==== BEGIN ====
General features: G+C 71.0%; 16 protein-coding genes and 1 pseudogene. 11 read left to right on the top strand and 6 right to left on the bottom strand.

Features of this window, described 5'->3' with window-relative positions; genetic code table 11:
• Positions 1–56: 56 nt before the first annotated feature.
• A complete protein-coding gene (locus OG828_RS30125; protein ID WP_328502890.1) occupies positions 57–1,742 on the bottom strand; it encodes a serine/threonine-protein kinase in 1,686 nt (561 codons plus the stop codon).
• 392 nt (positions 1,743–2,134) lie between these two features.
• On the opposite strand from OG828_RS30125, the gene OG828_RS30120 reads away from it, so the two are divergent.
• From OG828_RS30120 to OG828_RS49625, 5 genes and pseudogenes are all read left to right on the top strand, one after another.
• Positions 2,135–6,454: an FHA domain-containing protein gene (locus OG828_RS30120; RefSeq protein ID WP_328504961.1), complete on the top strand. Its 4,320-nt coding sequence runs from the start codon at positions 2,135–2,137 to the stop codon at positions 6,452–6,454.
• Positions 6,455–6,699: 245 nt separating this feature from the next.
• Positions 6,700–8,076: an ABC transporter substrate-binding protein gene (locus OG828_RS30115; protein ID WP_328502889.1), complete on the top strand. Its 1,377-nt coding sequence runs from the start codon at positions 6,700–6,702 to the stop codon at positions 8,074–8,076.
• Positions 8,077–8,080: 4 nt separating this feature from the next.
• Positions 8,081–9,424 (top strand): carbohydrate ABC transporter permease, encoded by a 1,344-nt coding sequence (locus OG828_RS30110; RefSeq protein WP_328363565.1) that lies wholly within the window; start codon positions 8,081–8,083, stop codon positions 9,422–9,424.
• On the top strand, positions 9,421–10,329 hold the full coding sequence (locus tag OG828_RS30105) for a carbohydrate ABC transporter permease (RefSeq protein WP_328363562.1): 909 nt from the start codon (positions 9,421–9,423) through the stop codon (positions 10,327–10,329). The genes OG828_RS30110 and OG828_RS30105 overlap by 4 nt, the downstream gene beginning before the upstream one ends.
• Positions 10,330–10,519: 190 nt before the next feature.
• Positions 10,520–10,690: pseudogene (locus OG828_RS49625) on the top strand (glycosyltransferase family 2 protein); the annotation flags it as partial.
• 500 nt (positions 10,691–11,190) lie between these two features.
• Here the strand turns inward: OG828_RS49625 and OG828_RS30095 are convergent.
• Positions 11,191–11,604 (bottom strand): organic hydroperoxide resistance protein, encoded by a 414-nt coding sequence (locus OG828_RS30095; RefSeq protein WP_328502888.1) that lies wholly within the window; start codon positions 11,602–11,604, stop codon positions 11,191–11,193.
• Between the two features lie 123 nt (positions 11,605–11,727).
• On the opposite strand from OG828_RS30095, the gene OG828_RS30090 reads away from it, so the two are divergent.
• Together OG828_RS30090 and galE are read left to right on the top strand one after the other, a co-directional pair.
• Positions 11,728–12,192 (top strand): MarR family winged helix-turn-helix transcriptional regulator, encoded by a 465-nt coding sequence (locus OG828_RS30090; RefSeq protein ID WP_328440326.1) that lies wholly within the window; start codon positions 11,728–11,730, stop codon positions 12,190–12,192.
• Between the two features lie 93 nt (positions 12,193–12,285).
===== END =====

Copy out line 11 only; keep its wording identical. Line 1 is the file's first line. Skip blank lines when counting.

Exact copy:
• Positions 8,077–8,080: 4 nt separating this feature from the next.